‘Head In The Sand’ Approach Hurting Enterprises Post-GDPR?
EU's Sweeping Regulation: One Month Later
It has been a month since the European Union (EU) rolled out the General Data Protection Regulation (GDPR), a sweeping mandate that affects any organization holding individual data from the EU and European Economic Area (EEA).
But what does the regulation mean for Information Security as a whole? Did it usher in a new era of stringent controls? Has it begun to inspire measurable change? How scalable is it, globally?
As mentioned, once GDPR became enforceable, enterprises handling individual data from the EU fell under the careful watch of European regulators. Companies that mishandle this sensitive data are then subject to steep fines – up to €20 million or 4% of global turnover.
Needless to say, businesses responded. In a recent piece for CNN Money, Herjavec Group CEO, Robert Herjavec, outlined the need for similar policy in the U.S., along with quick-fix steps to seek compliance. He also said that the strict mandate “has his attention” as a CEO. This side effect, it seems, has suffused the industry – leaving C-Suite members and other executives dwelling on data privacy.
Included in its midst, GDPR features “Privacy by Design,” and other requirements around breach notification, the opt-out process and the appointment of a Data Protection Officer (DPO).
Many cyber experts predicted large-scale filings in the wake of GDPR – noting that once the regulation became directly applicable, there would be data activists seeking justice for digital wrongdoings.
These pundits weren’t too far off either, as Silicon Valley tech giants immediately saw specific complaints leveled against them. According to the New York Times, Austrian privacy advocacy group NOYB (“none of your business”) filed four GDPR complaints against companies such as Google and Facebook, plus Facebook subsidiaries WhatsApp and Instagram. The complaint said that the companies failed to give European users specific control over their data.
Complaints were filed in France, Belgium, Germany and Austria, and asked regulators to impose fines up to $4.3 billion on Alphabet, Google’s parent company, and $1.5 billion each on Facebook, Instagram and WhatsApp. That comprises 4% of 2017 revenue.
The Times labeled Austrian lawyer, Max Schrems, as the NOYB architect. Schrems has a history of challenging large companies such as Facebook on their data privacy policies.
What’s more, the recent Cambridge Analytica scandal with Facebook underscored the need for more transparency with data controls.
Other companies took immediate GDPR action – some of which effectively distanced EU consumers. For example, the Washington Post added a fee for EU citizens for a service without advertisements. Other sites even went dark for EU users.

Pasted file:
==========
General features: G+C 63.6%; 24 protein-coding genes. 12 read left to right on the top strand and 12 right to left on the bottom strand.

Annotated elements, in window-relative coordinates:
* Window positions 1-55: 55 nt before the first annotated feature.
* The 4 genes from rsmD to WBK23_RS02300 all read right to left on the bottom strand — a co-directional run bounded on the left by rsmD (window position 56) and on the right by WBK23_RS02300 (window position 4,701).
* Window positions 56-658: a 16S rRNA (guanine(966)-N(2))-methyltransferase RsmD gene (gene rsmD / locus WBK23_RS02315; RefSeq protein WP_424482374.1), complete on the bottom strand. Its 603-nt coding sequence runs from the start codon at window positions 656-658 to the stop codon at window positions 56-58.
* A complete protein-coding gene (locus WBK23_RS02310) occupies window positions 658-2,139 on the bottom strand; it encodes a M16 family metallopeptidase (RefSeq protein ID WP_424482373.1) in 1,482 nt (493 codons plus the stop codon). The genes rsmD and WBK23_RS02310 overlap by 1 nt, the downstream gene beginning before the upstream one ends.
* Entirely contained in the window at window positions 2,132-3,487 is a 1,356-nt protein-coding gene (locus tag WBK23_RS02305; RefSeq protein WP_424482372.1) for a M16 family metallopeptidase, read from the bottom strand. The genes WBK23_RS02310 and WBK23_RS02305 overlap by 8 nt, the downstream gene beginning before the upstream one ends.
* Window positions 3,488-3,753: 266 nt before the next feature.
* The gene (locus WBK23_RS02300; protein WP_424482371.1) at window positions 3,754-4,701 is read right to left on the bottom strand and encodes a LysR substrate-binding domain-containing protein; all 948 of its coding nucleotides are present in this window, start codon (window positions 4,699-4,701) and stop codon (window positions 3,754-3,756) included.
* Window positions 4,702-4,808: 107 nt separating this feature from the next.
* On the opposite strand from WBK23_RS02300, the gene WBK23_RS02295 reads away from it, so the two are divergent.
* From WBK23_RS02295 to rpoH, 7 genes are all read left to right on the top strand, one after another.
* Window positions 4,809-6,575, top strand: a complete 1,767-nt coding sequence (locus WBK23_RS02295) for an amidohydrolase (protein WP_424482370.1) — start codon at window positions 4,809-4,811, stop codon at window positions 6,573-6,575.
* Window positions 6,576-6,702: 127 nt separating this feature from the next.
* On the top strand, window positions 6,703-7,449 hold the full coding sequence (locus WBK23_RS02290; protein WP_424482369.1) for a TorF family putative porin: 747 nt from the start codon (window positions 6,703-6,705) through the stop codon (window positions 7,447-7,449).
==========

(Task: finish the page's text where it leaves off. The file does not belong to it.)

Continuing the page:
Despite these service alterations, has GDPR truly driven change?
What Have You Seen?
Dr. Rebecca Wynn, Head of Information Security and DPO, Matrix Medical Network, told the Cyber Security Hub that “it’s pretty amazing to me to still see many Chief Compliance Officers, Chief Privacy Officers and Chief Risk Officers who aren’t sanctioning internal assessment to see how the global change in laws…will affect the business.”
She said an EU avoidance policy in the U.S. is “a very naïve point of view, and really is the ‘head in the sand’ approach.”
Wynn also predicted similar regulations in the U.S. within the next 12-18 months. She also said many enterprises are adopting GDPR as their own standard.
See Related: Reducing Risk, Creating Compliance With GDPR
Similarly, Mark Hellbusch, Senior Cyber Security Consultant and Information Security Officer at GBprotect Inc., told the Cyber Security Hub that he has continued to see “organizations fail to demonstrate where data resides within their systems.”
He said “data mapping” lies at the center of GDPR, because without a proper understanding of where data resides, any protection program is bound to fail.
“Privacy by Design isn’t just the responsibility of IT, it’s the responsibility and ownership of the business units,” he added.
Like Wynn, Hellbusch predicted that other countries – and possibly NIST – will come out with equally stringent best practices.
What’s To Come?
Both cyber security experts predicted that there will be substantial GDPR offenders in the near future, too.
Wynn said, “There will be companies like Facebook who try to fight that you as an individual should have ‘Privacy by Design and Default,’ so they will challenge the fines in various world courts and play ‘catch me if you can.’”
She continued: “The second group will…find themselves in violation and being fined and their response will be one of shock as they say, ‘You were serious!’”
The cyber expert predicted that in the next few years, adjustments will be made to attain a global framework and standard.
Similarly, Hellbusch emphasized the importance of data mapping and a data registry.
“The offenders will be organizations that won’t take into account what GDPR is really about, and that’s data ownership,” he said. “Unless you shift your thinking, offenders are out there today and we will see more of them come to light this year as GDPR progresses.”
In closing, perhaps it’s best to describe GDPR as an attainable standard, and a mandate poised to return a measure of data ownership back to the consumer. For the enterprise, it means stricter controls and exceedingly more visibility. While the regulation may not have halted global business just yet, bringing markets and industries to a standstill, it appears prepared to streamline data privacy for the foreseeable future.
Be sure to keep tabs on GDPR coverage at the Cyber Security Hub!